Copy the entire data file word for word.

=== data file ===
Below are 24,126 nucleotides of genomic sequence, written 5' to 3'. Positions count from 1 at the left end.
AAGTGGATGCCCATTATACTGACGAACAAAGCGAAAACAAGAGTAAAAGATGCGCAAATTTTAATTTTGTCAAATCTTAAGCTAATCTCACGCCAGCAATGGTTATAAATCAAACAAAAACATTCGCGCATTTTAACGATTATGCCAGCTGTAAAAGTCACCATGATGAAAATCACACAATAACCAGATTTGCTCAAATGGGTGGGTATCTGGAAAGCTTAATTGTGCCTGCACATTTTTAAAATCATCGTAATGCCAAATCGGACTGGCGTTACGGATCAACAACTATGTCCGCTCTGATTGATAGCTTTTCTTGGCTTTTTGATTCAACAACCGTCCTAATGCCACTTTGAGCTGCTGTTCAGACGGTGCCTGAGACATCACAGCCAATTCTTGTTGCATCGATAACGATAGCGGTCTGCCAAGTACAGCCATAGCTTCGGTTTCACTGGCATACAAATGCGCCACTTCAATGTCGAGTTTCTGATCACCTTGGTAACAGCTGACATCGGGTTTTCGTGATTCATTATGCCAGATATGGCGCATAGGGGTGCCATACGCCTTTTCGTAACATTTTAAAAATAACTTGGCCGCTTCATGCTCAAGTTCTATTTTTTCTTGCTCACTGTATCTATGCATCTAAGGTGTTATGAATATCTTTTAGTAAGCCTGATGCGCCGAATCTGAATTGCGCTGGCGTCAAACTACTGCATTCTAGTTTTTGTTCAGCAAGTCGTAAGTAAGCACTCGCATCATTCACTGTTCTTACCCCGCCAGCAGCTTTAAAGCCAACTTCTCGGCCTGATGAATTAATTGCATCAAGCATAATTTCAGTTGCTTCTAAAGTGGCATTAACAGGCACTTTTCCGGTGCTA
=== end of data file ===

Below are 24,126 nucleotides of genomic sequence, written 5' to 3'. Positions count from 1 at the left end.
AAGTGGATGCCCATTATACTGACGAACAAAGCGAAAACAAGAGTAAAAGATGCGCAAATTTTAATTTTGTCAAATCTTAAGCTAATCTCACGCCAGCAATGGTTATAAATCAAACAAAAACATTCGCGCATTTTAACGATTATGCCAGCTGTAAAAGTCACCATGATGAAAATCACACAATAACCAGATTTGCTCAAATGGGTGGGTATCTGGAAAGCTTAATTGTGCCTGCACATTTTTAAAATCATCGTAATGCCAAATCGGACTGGCGTTACGGATCAACAACTATGTCCGCTCTGATTGATAGCTTTTCTTGGCTTTTTGATTCAACAACCGTCCTAATGCCACTTTGAGCTGCTGTTCAGACGGTGCCTGAGACATCACAGCCAATTCTTGTTGCATCGATAACGATAGCGGTCTGCCAAGTACAGCCATAGCTTCGGTTTCACTGGCATACAAATGCGCCACTTCAATGTCGAGTTTCTGATCACCTTGGTAACAGCTGACATCGGGTTTTCGTGATTCATTATGCCAGATATGGCGCATAGGGGTGCCATACGCCTTTTCGTAACATTTTAAAAATAACTTGGCCGCTTCATGCTCAAGTTCTATTTTTTCTTGCTCACTGTATCTATGCATCTAAGGTGTTATGAATATCTTTTAGTAAGCCTGATGCGCCGAATCTGAATTGCGCTGGCGTCAAACTACTGCATTCTAGTTTTTGTTCAGCAAGTCGTAAGTAAGCACTCGCATCATTCACTGTTCTTACCCCGCCAGCAGCTTTAAAGCCAACTTCTCGGCCTGATGAATTAATTGCATCAAGCATAATTTCAGTTGCTTCTAAAGTGGCATTAACAGGCACTTTTCCGGTGCTA